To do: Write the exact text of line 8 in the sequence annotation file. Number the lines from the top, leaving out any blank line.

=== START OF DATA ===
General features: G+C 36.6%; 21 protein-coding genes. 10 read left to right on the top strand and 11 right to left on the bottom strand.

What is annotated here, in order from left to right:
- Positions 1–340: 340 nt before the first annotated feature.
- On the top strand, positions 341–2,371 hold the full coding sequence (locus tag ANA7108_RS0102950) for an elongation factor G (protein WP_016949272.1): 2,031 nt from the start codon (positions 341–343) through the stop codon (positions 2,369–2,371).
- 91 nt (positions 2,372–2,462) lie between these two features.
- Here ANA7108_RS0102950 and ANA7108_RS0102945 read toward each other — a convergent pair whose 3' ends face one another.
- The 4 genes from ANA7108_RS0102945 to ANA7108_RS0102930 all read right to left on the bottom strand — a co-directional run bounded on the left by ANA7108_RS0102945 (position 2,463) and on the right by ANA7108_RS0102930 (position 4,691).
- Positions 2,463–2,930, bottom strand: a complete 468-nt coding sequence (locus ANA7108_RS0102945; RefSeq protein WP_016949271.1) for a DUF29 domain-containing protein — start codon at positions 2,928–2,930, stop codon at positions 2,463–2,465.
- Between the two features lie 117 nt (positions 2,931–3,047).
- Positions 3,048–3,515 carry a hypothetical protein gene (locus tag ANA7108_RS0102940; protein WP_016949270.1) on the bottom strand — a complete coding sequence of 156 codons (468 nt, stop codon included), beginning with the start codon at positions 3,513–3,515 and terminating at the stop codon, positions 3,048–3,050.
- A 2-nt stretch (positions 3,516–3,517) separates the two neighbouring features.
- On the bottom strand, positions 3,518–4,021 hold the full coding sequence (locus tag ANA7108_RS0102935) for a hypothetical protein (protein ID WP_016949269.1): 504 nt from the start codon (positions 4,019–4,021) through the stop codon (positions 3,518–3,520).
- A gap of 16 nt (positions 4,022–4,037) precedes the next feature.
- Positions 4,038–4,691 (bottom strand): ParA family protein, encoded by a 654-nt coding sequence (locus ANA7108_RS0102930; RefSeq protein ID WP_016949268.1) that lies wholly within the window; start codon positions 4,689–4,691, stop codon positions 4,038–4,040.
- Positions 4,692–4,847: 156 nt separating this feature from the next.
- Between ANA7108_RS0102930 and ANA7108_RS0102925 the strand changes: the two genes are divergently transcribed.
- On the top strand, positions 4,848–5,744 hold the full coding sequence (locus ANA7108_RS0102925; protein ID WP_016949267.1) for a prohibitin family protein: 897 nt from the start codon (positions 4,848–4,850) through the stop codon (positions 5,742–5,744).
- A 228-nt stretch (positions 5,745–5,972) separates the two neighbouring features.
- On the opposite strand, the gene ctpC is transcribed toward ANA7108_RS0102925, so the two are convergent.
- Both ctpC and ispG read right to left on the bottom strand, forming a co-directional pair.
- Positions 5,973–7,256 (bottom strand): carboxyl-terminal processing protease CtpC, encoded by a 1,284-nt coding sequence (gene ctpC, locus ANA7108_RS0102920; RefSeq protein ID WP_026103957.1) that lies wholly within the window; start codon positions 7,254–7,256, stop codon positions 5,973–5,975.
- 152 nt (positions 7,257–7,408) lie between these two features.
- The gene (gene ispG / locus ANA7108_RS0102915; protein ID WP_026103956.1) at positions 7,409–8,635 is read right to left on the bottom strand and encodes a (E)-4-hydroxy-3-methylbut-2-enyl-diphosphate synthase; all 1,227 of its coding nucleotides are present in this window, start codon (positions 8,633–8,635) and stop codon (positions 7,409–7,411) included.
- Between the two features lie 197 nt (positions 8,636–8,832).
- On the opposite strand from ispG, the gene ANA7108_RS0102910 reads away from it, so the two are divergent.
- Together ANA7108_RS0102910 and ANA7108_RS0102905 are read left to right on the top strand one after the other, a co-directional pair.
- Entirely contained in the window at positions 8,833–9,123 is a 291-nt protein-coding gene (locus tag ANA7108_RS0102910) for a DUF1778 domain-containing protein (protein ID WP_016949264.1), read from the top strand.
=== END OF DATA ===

- Positions 2,463–2,930, bottom strand: a complete 468-nt coding sequence (locus ANA7108_RS0102945; RefSeq protein WP_016949271.1) for a DUF29 domain-containing protein — start codon at positions 2,928–2,930, stop codon at positions 2,463–2,465.